The Bush Fellowship application challenges folks to think deeply about their leadership. I was approved after applying twice before and every time I applied I found myself growing as a leader. The application I submitted that was approved was framed around the historical trauma my family has experienced and how those events have motivated me to fight for the transformation of the criminal legal system. For new fellows, I would encourage you to think deeply about what you are fighting for, why you have taken on this fight and who has called you to do so. I have found that rooting my leadership journey in these questions has helped me to maximize this opportunity. Here is a quick update on how it is going.
My fellowship has three focus areas, exploring my family roots, completing my Masters in Advocacy and Political Leadership and developing a theory of transformation for the criminal legal system. In short, I am back in school and working to complete my masters at Metro State. Trista Harris is working with me to coach my leadership as it relates to my work at the Minnesota Justice Research Center and I have started a podcast focused on developing a theory of transformation by telling my own story and having conversations with leaders, activist and people directly impacted by the system focused on why and how we can transform the criminal legal system. All of this is great and I am learning and growing a lot from engaging in school, coaching and the podcast. But when my mom had a stroke last month, having the Bush accelerated my effort to learn more about my family's history.
My mom lives in San Antonio, Texas about two hours from the community where my family originated from. I had planned to interview my mom and family members who live in Texas and have knowledge of our family roots. So when my mom had a stroke I hopped on a flight to help with her recovery. I realized that the Bush Fellowship could pay for the flight if I took the opportunity to kick start the family history section of my fellowship. So while in Texas caring for my mom, I also connected with family and began to learn about our roots.
My uncle and I shared an Air B&B and after visiting hours with my mom, he told me stories about our family and his time as a Military Police Officer. We also connected with a cousin who offered to take me to the homestead we still own in the town where our family originated. He told me the story of how and why our family left our homestead. Growing up, I had heard a story about a lynching, but it turns out the story is much worse.
After slavery, nine brothers who were former slaves were given 300 acres of land outside of Austin, Texas. They were seen as capable and good farmers because of their physical build. This was a typical sharecropping community and white land owners benefited from my family working this land but we were able to build a church that doubled as a school and by all accounts my family thrived and had a good reputation. I don't yet know what changed, but years later, after my Grandmother was born, the KKK and mobs of white folks decided they wanted the land back and began a campaign to terrorize my family. People were killed, land was stolen and today, what was 300 acres, is now 29. We still have family living on the property and next week I am returning to Texas to check on my mom and visit and photograph the homestead.
This fellowship was right on time for me. With my mom's condition we have been able to grow closer in the past few months. I have been able to connect and reconnect with my family. But I have also learned more about who I am and where I come from and that is fuel for my leadership. It is no accident that I am fighting to transform the criminal legal system. My family has never received justice for what happened to us. Being scattered across the country meant a weakened support system. People were exposed to additional horrific traumatic experiences that created a pattern of toxic family dynamics that have lasted for generations. We were robbed of generational stability when our land was forcefully taken by racists and the poverty I grew up in is a direct decedent of that crime.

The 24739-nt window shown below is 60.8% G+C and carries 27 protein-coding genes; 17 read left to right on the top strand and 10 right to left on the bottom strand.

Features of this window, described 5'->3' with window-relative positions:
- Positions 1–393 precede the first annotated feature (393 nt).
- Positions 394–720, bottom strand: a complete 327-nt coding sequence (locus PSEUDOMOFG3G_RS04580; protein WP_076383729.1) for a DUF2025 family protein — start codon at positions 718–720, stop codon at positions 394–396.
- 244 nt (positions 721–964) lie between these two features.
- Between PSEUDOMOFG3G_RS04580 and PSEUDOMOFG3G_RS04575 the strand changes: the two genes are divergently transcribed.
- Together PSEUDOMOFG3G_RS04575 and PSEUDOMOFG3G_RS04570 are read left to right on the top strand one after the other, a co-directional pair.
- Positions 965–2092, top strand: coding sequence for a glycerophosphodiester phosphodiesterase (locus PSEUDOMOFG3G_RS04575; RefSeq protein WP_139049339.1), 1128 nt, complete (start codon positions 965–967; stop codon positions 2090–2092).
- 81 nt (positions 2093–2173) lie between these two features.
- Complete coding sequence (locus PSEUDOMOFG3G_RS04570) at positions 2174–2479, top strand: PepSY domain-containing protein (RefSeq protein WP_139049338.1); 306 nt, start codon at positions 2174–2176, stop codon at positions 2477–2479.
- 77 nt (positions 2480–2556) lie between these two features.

The more I learn, the more I am determined to get justice. But not just for my family. The reality is, our criminal legal system was built in a nondemocratic society. Until 1965, my family and Black folks in general didn't have the right to vote and clearly didn't have rights to their own land. That is not a democratic society. The criminal legal system protected the rights of white folks to terrorize my family and it has never reckoned with the radicalized harm it has facilitated. This reckoning is necessary. I am in the process of gathering the receipts of the harm caused to my people and my hope is that through learning and telling my story, investing in my leadership, engaging the community and systems folks, we can heal the harm that has been caused and re-imagine a system that is appropriate for multicultural, gender-affirming democratic society.
To new fellows, this opportunity is a chance to go deep. An opportunity to discover who you are and enhance and expand your leadership. In just a few months, I am already in a new place of clarity about why I do what I do and what I believe needs to be done and I am learning who I need to be in order to accomplish the mission. I hope the same for all fellows.
Pardon the shameless plug, but if you want to join a conversation on re-imagining justice, check out the Minnesota Justice Research Center's Re-Imagining Justice Conference on November 16th and 17th, it is virtual, keynotes include Keith Ellison and Danielle Sered the author of Until We Reckon. more details at https://www.mnjrc.org/re-imagining-justice